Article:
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Locals push back against plans to build a tech utopia in Solano County, Calif.


For the past five years, a shadowy group flush with cash has been gobbling up property in a rural county between Sacramento and San Francisco. NPR's Bobby Allyn looks at how they've been stirring up drama and division.

BOBBY ALLYN, BYLINE: Retired cattle rancher Kathy Threlfall lives on a small family farm in east Solano County, and she kept hearing about the hundreds of millions of dollars being spent to buy her neighbor's properties. She and other ranchers kept asking, who are these buyers?

KATHY THRELFALL: Are they going to do lithium mining, are they going to do this? Who are these people? Maybe it's these guys, maybe - that kind of speculation.

ALLYN: A local congressman grew worried that the investors might have links to China, a question that morphed into a national security concern since some of the land is near an Air Force base. Amid this confusion, the group, known as Flannery Associates, offered Threlfall $4.5 million to buy her land, at least double the market value. She said no.

THRELFALL: I couldn't imagine selling to an entity that I didn't know who they were. I couldn't possibly do business with somebody who was not forthcoming about who they were and what their plans were.


UNIDENTIFIED JOURNALIST: The mystery shrouding a nearly billion-dollar acquisition of Solano County farmland encroaching Travis Air Force Base is finally starting to reveal itself.

ALLYN: The New York Times exposed Flannery Associates as a who's who of the tech elite - Laurene Powell Jobs, the widower of Steve Jobs, billionaire venture capitalist Marc Andreessen, LinkedIn co-founder Reid Hoffman. Soon after, the group launched a website laying out their plans - prioritizing local jobs, walkable communities, solar farms, open space - seen as an alternative to San Francisco. They say they kept quiet to avoid outside speculators from trying to get in on it. They chose Solano County because it's near Silicon Valley, and the land is vast and relatively cheap.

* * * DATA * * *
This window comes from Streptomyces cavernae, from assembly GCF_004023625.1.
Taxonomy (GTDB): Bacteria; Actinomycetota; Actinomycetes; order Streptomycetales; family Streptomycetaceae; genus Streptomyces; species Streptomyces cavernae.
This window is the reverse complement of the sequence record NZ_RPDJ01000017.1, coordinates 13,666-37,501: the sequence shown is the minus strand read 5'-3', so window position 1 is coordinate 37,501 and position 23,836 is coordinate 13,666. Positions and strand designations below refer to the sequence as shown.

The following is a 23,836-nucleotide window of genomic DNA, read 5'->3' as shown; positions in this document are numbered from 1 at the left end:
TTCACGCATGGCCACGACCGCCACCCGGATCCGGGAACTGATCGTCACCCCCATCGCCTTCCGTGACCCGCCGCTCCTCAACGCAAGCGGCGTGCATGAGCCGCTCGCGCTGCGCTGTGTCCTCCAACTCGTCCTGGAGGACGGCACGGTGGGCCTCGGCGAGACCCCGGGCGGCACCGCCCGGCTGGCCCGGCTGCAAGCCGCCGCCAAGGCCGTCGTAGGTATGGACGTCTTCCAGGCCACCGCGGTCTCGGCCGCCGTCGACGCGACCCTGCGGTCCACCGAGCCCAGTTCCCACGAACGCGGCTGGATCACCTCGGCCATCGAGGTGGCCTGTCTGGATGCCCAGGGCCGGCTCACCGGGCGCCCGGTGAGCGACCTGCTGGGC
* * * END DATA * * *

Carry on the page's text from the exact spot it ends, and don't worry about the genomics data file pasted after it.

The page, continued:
JAN SRAMEK: We've purchased about 140 properties from about 500 individual owners. We have paid several times per market values for those properties.

ALLYN: That's Jan Sramek. He's a former Goldman Sachs trader who is leading the effort, called California Forever. The tech billionaires behind the utopian city project have spent $900 million on enough parcels to cover San Francisco twice, according to the Times. Sramek says California needs more housing, and that this project will serve people of all incomes. But he says, don't call it a utopia.

SRAMEK: If it's the case that a place where everyday Californians can afford to live and their kids can walk to school and they can walk to a grocery store and they can have a good paying local job and they don't have to spend an hour and a half every day and commute each way is a utopia, then that's a very sad day in California.